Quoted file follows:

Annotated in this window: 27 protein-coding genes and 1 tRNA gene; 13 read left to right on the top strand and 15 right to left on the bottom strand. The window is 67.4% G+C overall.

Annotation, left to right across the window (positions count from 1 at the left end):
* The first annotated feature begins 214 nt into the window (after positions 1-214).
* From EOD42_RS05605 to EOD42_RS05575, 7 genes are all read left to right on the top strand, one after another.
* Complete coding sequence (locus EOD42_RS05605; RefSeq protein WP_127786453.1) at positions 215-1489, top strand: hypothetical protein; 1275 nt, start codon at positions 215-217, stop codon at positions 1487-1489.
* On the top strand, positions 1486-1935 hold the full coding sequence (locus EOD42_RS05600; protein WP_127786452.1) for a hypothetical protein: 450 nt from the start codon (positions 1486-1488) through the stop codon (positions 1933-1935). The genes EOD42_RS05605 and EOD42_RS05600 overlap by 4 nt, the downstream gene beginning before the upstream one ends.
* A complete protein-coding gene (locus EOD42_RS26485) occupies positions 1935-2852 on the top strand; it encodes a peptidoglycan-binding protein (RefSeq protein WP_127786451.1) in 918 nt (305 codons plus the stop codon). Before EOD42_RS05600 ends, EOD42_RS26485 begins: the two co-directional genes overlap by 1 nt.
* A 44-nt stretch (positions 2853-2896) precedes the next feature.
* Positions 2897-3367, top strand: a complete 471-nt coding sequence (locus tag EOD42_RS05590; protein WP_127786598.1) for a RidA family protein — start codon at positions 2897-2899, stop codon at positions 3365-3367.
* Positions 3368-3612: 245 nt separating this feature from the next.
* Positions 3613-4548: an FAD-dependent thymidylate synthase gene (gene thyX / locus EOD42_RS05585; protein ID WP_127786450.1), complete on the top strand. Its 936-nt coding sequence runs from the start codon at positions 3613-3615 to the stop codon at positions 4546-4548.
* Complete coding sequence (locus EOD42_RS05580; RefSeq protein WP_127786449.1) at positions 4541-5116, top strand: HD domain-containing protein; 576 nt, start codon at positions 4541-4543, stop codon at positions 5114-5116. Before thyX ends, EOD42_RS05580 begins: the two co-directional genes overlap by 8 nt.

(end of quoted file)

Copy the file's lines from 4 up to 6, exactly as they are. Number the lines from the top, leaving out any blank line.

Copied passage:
* From EOD42_RS05605 to EOD42_RS05575, 7 genes are all read left to right on the top strand, one after another.
* Complete coding sequence (locus EOD42_RS05605; RefSeq protein WP_127786453.1) at positions 215-1489, top strand: hypothetical protein; 1275 nt, start codon at positions 215-217, stop codon at positions 1487-1489.
* On the top strand, positions 1486-1935 hold the full coding sequence (locus EOD42_RS05600; protein WP_127786452.1) for a hypothetical protein: 450 nt from the start codon (positions 1486-1488) through the stop codon (positions 1933-1935). The genes EOD42_RS05605 and EOD42_RS05600 overlap by 4 nt, the downstream gene beginning before the upstream one ends.